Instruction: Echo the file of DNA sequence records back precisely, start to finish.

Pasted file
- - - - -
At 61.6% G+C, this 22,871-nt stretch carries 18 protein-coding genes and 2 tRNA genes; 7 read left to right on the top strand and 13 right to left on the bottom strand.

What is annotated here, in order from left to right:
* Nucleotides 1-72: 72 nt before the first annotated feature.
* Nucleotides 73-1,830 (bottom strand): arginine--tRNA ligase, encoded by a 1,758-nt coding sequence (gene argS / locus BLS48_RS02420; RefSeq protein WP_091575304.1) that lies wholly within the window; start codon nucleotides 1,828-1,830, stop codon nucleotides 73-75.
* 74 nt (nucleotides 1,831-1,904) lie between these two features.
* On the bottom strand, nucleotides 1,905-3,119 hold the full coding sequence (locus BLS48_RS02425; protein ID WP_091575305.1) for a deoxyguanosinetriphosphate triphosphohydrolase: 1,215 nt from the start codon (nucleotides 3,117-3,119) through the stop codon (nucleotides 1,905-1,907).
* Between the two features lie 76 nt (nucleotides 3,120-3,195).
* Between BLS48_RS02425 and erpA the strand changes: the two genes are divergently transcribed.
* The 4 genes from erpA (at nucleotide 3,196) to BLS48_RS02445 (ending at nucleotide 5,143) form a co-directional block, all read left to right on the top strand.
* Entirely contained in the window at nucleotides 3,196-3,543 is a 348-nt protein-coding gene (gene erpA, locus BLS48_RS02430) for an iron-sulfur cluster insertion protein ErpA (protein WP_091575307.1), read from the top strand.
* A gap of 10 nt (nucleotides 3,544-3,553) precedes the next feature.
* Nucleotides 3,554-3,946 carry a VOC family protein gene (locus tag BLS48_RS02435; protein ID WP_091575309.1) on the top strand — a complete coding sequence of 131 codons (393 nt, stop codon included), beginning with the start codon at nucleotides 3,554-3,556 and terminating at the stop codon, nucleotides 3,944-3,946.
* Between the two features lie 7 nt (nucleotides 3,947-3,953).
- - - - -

At 61.6% G+C, this 22,871-nt stretch carries 18 protein-coding genes and 2 tRNA genes; 7 read left to right on the top strand and 13 right to left on the bottom strand.

What is annotated here, in order from left to right:
* Nucleotides 1-72: 72 nt before the first annotated feature.
* Nucleotides 73-1,830 (bottom strand): arginine--tRNA ligase, encoded by a 1,758-nt coding sequence (gene argS / locus BLS48_RS02420; RefSeq protein WP_091575304.1) that lies wholly within the window; start codon nucleotides 1,828-1,830, stop codon nucleotides 73-75.
* 74 nt (nucleotides 1,831-1,904) lie between these two features.
* On the bottom strand, nucleotides 1,905-3,119 hold the full coding sequence (locus BLS48_RS02425; protein ID WP_091575305.1) for a deoxyguanosinetriphosphate triphosphohydrolase: 1,215 nt from the start codon (nucleotides 3,117-3,119) through the stop codon (nucleotides 1,905-1,907).
* Between the two features lie 76 nt (nucleotides 3,120-3,195).
* Between BLS48_RS02425 and erpA the strand changes: the two genes are divergently transcribed.
* The 4 genes from erpA (at nucleotide 3,196) to BLS48_RS02445 (ending at nucleotide 5,143) form a co-directional block, all read left to right on the top strand.
* Entirely contained in the window at nucleotides 3,196-3,543 is a 348-nt protein-coding gene (gene erpA, locus BLS48_RS02430) for an iron-sulfur cluster insertion protein ErpA (protein WP_091575307.1), read from the top strand.
* A gap of 10 nt (nucleotides 3,544-3,553) precedes the next feature.
* Nucleotides 3,554-3,946 carry a VOC family protein gene (locus tag BLS48_RS02435; protein ID WP_091575309.1) on the top strand — a complete coding sequence of 131 codons (393 nt, stop codon included), beginning with the start codon at nucleotides 3,554-3,556 and terminating at the stop codon, nucleotides 3,944-3,946.
* Between the two features lie 7 nt (nucleotides 3,947-3,953).